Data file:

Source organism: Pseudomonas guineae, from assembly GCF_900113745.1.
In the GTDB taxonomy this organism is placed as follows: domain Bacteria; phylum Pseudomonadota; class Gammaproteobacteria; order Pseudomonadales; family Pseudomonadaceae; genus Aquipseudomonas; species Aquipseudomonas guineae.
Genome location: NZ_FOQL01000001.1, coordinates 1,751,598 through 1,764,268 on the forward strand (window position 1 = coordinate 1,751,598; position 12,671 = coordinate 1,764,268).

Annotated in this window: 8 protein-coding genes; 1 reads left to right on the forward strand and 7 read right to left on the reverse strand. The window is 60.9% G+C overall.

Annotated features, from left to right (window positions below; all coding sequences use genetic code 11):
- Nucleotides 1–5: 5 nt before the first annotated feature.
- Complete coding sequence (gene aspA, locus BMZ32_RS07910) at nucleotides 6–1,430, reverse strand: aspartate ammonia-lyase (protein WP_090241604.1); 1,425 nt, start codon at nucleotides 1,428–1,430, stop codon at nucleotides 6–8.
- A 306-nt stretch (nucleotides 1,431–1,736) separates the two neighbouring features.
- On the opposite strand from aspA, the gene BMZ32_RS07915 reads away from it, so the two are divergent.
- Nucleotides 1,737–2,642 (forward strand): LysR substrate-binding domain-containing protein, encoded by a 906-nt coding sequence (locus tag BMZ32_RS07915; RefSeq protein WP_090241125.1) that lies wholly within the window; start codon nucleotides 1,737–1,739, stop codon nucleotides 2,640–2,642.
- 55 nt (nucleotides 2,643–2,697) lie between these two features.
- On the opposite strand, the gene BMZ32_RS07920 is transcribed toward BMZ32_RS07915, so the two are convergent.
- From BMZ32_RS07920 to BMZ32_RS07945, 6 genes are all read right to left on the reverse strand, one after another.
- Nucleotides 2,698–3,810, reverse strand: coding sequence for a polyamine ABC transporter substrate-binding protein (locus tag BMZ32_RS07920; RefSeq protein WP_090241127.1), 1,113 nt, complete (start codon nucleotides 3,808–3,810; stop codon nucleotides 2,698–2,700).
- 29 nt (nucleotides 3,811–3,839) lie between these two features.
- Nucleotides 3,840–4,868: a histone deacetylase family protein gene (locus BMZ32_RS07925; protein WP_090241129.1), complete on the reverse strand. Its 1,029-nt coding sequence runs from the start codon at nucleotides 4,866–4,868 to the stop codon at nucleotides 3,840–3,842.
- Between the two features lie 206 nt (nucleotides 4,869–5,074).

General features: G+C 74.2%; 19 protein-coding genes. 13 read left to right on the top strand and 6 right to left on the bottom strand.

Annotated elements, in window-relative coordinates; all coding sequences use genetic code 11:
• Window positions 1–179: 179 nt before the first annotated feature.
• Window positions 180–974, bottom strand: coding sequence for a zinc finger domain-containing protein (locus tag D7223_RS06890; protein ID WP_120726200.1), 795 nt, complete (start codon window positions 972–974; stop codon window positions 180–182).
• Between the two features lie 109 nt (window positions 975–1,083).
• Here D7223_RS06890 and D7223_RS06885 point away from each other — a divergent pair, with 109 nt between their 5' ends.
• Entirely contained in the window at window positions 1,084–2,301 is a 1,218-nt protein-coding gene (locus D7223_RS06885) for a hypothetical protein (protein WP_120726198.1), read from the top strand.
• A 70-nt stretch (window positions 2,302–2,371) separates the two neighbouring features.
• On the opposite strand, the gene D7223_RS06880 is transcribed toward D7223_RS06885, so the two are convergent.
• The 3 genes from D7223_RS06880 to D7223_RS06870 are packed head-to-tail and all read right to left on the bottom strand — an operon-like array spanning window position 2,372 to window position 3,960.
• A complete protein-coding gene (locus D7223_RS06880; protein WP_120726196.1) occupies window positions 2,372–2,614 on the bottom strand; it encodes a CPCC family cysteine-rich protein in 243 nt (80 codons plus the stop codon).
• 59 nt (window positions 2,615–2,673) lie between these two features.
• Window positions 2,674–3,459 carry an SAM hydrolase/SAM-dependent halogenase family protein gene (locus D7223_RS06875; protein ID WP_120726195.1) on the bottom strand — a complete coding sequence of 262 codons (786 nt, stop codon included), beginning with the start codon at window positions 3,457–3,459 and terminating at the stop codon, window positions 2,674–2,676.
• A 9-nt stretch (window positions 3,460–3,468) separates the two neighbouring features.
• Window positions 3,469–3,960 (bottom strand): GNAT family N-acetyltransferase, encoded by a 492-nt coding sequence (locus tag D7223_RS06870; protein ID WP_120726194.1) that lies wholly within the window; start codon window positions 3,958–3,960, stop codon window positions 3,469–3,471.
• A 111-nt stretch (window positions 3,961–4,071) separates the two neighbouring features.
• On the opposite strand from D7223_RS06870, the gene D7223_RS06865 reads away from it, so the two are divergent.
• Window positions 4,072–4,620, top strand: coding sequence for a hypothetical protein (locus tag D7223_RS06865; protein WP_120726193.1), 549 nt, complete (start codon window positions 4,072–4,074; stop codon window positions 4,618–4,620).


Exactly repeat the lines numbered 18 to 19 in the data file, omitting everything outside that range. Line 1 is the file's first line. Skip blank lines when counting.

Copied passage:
General features: G+C 74.2%; 19 protein-coding genes. 13 read left to right on the top strand and 6 right to left on the bottom strand.

Annotated elements, in window-relative coordinates; all coding sequences use genetic code 11: